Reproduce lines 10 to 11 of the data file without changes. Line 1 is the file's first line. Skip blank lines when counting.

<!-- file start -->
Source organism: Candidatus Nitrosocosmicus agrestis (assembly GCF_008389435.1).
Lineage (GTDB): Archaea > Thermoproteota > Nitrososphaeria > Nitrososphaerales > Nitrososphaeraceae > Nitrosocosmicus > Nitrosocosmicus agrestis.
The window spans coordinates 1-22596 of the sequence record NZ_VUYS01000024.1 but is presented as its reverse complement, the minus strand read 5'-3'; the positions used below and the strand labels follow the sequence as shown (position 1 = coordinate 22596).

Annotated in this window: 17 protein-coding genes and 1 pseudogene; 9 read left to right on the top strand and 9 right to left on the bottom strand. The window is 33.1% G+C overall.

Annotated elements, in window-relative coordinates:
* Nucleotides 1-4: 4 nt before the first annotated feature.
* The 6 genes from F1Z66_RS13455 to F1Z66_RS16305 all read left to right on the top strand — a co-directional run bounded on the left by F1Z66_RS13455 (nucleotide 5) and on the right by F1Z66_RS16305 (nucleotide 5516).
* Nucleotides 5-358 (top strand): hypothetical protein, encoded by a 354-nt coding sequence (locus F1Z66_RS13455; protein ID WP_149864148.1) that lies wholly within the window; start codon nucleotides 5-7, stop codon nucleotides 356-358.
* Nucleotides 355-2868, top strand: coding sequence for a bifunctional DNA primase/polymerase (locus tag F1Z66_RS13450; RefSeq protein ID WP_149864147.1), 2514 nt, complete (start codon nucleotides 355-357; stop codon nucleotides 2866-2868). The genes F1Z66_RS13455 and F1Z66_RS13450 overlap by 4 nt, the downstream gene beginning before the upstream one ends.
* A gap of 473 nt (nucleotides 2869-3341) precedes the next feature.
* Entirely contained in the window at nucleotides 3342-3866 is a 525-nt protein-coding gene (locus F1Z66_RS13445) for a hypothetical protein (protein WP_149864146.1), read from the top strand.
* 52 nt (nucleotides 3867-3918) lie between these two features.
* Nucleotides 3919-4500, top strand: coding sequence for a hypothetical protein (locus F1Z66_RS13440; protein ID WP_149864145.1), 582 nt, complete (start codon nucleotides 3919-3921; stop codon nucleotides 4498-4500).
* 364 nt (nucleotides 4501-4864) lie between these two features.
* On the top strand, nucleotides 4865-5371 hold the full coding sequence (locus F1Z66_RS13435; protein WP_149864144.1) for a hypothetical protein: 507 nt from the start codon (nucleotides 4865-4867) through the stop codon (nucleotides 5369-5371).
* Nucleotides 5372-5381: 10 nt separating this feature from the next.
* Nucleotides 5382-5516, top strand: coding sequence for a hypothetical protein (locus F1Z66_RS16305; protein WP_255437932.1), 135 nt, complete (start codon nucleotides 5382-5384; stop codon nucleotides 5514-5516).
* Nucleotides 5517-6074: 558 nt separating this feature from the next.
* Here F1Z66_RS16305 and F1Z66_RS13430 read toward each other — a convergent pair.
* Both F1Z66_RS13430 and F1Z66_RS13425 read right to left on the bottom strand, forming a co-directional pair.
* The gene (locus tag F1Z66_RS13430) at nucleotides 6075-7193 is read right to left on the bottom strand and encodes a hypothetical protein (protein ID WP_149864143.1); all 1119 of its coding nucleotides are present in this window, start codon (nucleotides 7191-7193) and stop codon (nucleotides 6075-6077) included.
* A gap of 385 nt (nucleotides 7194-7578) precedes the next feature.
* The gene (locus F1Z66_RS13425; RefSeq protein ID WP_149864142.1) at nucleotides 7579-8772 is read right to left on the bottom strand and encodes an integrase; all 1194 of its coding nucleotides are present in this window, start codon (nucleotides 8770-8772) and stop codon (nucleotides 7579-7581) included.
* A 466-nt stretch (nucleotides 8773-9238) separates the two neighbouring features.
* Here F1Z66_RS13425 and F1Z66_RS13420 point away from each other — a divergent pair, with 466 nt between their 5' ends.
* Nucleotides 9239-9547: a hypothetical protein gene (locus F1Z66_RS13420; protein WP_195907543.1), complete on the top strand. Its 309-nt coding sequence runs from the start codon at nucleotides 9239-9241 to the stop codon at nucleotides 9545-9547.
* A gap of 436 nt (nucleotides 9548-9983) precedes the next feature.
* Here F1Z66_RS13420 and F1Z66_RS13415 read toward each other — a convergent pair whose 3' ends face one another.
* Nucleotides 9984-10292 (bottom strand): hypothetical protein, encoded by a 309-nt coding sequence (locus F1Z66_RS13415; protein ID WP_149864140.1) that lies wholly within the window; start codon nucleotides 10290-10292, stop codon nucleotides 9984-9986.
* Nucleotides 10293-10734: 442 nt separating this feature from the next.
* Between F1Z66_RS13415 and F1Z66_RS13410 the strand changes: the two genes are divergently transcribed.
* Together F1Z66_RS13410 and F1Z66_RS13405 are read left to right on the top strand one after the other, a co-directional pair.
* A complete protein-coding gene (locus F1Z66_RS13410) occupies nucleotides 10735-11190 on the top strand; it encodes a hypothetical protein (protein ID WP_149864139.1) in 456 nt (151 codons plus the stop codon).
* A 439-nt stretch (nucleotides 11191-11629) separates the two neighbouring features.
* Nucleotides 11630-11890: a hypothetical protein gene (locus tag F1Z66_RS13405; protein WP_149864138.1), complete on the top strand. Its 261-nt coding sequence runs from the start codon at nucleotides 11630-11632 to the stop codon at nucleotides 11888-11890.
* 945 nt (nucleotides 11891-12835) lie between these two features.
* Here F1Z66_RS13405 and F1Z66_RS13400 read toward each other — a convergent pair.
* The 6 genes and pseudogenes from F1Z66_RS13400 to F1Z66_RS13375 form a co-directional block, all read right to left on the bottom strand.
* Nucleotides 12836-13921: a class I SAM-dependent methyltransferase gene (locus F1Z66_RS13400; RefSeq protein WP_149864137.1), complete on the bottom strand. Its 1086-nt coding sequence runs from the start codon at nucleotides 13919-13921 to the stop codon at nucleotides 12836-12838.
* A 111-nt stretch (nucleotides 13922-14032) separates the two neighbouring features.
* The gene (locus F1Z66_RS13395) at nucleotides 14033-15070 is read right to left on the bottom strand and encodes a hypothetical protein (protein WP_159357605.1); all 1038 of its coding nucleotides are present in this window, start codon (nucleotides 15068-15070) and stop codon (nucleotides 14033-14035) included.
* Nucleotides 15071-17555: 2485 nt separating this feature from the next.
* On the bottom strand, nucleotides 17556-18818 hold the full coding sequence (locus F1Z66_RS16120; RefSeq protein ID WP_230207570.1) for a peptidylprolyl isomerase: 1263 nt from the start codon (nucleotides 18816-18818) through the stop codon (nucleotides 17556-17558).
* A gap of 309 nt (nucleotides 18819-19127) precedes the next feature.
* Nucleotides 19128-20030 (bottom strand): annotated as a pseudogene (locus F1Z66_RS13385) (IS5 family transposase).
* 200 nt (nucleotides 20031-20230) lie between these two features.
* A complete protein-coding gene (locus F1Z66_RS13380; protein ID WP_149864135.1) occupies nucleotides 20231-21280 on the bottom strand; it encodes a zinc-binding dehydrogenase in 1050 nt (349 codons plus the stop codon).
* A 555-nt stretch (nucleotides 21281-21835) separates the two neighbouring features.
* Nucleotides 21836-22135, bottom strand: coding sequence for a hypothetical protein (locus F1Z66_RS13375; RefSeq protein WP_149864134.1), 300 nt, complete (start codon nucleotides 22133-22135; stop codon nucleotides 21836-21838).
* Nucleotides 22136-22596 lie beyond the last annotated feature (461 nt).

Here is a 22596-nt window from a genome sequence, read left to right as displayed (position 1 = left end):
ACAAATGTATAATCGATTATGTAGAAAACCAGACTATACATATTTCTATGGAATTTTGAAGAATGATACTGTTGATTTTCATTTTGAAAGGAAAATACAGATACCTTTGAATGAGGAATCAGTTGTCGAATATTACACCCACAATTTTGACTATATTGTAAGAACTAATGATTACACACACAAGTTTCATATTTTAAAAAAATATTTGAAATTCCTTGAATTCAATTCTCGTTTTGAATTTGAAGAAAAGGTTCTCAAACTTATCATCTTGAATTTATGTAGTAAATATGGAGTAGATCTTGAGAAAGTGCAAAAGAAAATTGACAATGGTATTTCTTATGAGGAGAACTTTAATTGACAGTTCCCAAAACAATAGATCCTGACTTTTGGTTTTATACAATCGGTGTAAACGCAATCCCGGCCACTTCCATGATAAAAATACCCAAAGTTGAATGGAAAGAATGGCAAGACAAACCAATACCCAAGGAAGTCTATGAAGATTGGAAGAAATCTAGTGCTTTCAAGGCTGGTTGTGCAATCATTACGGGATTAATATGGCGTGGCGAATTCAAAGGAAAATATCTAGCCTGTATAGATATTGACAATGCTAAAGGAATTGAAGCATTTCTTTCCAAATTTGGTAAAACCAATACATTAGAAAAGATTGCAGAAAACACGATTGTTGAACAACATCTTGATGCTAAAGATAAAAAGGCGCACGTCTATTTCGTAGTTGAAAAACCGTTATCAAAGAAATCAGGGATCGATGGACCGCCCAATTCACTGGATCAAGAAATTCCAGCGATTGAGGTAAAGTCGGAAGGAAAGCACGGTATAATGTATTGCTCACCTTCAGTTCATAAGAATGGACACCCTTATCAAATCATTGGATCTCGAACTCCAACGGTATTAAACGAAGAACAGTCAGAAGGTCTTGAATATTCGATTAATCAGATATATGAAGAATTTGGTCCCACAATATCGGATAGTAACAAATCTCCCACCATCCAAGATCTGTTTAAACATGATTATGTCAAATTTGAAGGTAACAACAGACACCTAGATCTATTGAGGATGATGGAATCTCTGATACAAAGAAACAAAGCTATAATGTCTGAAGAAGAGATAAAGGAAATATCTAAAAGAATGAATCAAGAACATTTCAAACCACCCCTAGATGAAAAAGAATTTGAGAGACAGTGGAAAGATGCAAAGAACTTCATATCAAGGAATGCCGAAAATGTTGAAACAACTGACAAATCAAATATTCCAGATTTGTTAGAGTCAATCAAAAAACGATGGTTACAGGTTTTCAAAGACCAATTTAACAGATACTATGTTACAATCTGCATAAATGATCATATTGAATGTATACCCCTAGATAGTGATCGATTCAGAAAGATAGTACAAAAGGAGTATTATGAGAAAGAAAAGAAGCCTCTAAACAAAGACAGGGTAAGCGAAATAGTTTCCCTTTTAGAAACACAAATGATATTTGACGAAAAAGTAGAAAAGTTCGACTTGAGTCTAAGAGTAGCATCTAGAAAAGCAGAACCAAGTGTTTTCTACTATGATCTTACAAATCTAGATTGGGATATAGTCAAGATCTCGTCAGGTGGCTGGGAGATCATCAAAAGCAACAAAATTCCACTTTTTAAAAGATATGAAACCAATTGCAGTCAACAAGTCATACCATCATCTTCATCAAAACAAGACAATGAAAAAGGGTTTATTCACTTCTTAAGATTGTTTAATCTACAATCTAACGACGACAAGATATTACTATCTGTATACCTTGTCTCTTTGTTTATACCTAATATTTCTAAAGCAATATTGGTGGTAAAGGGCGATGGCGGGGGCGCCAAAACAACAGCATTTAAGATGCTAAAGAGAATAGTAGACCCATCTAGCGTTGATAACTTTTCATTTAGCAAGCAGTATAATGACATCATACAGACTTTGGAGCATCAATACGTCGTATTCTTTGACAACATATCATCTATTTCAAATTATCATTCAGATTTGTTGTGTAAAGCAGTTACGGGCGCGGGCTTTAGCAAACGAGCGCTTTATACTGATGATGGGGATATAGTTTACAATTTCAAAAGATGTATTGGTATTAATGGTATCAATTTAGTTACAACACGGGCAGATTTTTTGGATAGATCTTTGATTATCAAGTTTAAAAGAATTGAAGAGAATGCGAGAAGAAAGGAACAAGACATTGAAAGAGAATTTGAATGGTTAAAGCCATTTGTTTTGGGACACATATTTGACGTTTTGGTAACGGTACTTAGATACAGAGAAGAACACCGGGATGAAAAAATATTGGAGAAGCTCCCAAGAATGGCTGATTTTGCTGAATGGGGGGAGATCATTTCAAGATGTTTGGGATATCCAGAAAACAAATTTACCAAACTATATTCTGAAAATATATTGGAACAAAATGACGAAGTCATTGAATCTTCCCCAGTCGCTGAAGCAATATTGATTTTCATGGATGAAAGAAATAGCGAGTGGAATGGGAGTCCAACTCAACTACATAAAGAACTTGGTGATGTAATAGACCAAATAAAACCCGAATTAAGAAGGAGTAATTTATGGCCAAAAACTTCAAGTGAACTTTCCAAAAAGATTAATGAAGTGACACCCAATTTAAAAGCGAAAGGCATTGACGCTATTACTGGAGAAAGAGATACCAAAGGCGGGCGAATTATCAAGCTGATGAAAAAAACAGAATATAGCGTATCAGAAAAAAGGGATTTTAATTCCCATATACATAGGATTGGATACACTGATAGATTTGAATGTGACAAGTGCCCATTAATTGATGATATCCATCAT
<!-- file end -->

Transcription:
* A gap of 473 nt (nucleotides 2869-3341) precedes the next feature.
* Entirely contained in the window at nucleotides 3342-3866 is a 525-nt protein-coding gene (locus F1Z66_RS13445) for a hypothetical protein (protein WP_149864146.1), read from the top strand.